And, he said, it is difficult to tell whether the state pumps are affecting population levels.
The sportfishing organization's notice said that it intends to sue after 30 days, but added it is willing to discuss a way to settle the case first. #
Anglers say they may sue; Group wants protection for fish dying at pumps
Stockton Record 3/8/06
By Warren Lutz, staff writer
STOCKTON - A sportfishing association says it will sue state water officials if they don't prevent the loss of endangered and threatened fish species at pumps that deliver water to 23 million Californians.
The Department of Water Resources is violating state law, because it never got the permits required to take the thousands of Delta smelt and chinook salmon that die at the pumps near Tracy every year, the California Sportfishing Protection Alliance said Tuesday.
"The (department) and the Department of Fish and Game have essentially ignored the requirements of the California Endangered Species Act," said Bill Jennings, the group's chairman.
The plight of the smelt and other plummeting fish populations in the Delta is of increasing concern to environmentalists, anglers, scientists and politicians.
The tiny, translucent, blue fish, seen as an indicator of the entire Delta estuary's health, are listed as threatened under the federal and state endangered species acts. Early results from a California Fish and Game trawl survey show that their population is at its lowest level since the surveys began in 1967.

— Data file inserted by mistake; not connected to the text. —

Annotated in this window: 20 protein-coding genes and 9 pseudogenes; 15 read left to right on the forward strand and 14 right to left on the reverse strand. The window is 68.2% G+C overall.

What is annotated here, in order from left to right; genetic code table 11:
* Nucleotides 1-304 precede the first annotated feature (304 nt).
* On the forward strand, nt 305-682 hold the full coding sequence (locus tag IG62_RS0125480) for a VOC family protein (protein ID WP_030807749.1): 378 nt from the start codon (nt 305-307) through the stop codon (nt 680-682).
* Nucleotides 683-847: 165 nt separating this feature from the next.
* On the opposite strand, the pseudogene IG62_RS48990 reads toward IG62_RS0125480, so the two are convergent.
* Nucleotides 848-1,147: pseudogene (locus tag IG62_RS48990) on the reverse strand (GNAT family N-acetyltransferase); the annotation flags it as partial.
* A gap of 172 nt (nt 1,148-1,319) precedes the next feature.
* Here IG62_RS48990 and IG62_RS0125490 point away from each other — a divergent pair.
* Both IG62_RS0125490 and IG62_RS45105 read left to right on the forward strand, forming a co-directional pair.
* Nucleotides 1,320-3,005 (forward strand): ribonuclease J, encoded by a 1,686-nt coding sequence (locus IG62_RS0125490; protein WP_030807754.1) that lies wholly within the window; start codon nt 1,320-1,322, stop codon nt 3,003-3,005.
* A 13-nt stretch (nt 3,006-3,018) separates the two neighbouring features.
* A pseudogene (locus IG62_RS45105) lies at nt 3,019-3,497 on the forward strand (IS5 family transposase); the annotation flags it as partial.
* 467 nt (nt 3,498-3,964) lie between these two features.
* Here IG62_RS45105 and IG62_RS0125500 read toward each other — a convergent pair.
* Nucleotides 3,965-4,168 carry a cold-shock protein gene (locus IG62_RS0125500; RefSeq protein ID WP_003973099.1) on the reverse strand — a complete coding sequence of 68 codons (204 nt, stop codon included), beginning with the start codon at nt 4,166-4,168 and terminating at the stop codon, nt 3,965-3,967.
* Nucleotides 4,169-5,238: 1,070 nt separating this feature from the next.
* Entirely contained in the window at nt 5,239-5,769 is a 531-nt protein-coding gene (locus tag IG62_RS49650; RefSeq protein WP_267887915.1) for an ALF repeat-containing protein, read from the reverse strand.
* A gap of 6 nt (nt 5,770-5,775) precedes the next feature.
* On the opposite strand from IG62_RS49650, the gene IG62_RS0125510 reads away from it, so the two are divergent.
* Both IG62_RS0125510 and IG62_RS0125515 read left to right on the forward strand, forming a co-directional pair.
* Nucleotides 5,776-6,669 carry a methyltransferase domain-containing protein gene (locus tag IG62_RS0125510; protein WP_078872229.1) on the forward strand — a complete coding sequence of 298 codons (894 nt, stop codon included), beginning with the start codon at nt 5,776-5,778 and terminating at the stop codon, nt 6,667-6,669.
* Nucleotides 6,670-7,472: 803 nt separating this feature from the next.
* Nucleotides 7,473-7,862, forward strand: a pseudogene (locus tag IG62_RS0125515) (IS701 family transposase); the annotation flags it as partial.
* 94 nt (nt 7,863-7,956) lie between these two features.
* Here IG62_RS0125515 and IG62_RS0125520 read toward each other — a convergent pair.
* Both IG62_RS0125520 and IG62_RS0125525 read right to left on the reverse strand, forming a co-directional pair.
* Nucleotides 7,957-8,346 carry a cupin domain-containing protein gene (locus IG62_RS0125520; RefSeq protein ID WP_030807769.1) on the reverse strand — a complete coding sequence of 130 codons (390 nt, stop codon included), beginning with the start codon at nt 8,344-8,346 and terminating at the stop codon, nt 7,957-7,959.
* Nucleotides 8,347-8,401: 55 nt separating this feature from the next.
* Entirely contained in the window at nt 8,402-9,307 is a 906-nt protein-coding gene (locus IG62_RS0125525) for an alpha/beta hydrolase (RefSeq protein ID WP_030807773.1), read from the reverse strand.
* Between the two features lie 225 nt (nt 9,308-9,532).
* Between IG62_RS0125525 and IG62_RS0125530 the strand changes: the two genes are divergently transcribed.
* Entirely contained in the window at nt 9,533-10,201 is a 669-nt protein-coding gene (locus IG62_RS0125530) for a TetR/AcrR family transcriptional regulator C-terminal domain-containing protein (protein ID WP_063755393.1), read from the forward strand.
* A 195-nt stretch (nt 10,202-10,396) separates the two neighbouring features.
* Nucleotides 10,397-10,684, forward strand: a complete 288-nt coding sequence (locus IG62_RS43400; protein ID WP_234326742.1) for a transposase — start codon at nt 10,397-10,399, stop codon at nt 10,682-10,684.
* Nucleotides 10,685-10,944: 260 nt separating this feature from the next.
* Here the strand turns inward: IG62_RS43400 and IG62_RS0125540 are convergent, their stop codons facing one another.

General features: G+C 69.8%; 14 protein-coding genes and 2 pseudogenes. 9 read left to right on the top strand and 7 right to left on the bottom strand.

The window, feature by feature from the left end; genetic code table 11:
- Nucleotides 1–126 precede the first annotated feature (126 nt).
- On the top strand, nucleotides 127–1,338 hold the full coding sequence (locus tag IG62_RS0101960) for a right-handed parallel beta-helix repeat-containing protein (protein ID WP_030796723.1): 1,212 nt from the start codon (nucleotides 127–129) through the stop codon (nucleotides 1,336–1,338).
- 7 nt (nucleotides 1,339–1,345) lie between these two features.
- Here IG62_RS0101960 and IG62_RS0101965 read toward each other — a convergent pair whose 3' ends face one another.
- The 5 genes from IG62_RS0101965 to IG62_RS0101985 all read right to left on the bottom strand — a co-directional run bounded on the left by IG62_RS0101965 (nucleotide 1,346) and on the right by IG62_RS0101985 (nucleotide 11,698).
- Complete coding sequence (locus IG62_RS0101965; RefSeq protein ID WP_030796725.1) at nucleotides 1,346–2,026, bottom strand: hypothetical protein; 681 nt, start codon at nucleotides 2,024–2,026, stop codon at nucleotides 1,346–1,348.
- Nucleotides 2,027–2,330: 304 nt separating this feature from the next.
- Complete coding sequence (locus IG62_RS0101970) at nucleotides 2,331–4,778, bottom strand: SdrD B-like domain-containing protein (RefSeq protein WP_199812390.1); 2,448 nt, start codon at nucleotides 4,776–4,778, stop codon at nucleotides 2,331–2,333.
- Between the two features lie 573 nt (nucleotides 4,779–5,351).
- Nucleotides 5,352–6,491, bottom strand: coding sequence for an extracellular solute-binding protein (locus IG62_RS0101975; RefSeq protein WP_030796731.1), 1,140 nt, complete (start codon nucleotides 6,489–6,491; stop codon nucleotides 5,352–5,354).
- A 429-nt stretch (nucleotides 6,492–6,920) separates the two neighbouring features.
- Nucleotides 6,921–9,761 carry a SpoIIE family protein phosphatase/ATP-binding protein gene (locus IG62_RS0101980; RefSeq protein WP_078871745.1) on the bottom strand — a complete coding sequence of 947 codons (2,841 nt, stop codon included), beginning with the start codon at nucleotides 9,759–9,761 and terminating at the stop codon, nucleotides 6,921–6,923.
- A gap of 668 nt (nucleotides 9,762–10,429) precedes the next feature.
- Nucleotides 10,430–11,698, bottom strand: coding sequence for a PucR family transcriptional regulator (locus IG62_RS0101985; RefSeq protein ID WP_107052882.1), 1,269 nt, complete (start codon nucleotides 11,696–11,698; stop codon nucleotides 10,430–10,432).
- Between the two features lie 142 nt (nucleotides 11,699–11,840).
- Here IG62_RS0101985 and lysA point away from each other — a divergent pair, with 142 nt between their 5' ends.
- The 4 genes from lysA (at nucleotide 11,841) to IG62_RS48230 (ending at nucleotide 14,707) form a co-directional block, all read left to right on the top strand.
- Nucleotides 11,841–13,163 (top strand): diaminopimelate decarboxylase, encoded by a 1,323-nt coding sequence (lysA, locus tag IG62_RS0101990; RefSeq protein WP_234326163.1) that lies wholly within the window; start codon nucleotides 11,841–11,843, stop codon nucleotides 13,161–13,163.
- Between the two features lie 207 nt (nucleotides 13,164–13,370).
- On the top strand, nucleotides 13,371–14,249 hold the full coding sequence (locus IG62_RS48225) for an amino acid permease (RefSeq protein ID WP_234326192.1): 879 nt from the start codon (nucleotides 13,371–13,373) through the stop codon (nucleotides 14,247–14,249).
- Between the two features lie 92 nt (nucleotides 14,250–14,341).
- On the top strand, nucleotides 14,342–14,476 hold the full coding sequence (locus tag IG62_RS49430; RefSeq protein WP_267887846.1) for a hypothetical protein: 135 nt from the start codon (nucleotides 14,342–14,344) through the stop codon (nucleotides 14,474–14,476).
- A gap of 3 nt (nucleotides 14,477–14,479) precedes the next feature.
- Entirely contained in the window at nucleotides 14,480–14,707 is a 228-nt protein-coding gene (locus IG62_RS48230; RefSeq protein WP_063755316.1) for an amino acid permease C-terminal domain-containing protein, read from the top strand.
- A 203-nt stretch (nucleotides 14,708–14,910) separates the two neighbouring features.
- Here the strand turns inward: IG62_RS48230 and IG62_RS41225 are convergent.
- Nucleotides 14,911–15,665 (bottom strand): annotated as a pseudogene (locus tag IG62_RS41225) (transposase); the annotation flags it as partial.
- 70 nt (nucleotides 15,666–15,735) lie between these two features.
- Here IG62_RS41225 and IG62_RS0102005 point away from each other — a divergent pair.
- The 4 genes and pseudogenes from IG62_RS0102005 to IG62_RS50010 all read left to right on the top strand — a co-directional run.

Department of Water Resources Deputy Director Jerry Johns acknowledged the state never applied for the so-called incidental take permits that allow the killing of fish at the pumps.
Last year, a team of scientists identified exports that deliver water to homes and farms south of the Delta as a possible cause for the smelt's decline. Environmentalists blame higher water deliveries from the Delta during the winter for taking an unexpectedly high toll on Delta fish.
But agreements with the Department of Fish and Game allow the pumping arrangement to continue without violating state law, Johns said.
"From a legal standpoint, we're covered under both the federal Endangered Species Act and the state Endangered Species Act," Johns said. "But evidently, someone doesn't think that."
Jennings said such agreements don't hold water.
"Unfortunately, a wink and a back-room handshake doesn't comply with the statutory requirements of the (state law)," he said.
A Department of Fish and Game spokesman referred questions regarding the controversy to the Department of Water Resources.
The California Sportfishing Protection Alliance said it will sue to enforce state law if the state does not comply within 30 days.
The state's failure to get permits for fish lost at the pumps emerged last year during a California Senate Committee on Natural Resources and Water hearing.
At the hearing, committee Chairman Michael Machado, D-Linden, said he found the arrangement between the Department of Water Resources and the Department of Fish and Game troublesome, despite the "patchwork of agreements" the two agencies had with each other.
Machado said he believes that water exports have been a factor in the decline of several Delta fish species, including the smelt, and that the state should have obtained permits.
"If you had incidental take permits, you would have benchmarks where you would monitor the activities of the pumping," Machado said. "That may have very well led to alterations in the way that system was run."
In response to a public-records request in December, the Department of Water Resources told a California Sportfishing Protection Alliance attorney it had no record of applying for an incidental take permit, nor did it have any documents showing that the pumps' effects on fish were consistent with the state's Endangered Species Act.
"All indications are they never bothered to comply with the statute," said Mike Lozeau, a California Sportfishing Protection Alliance attorney. #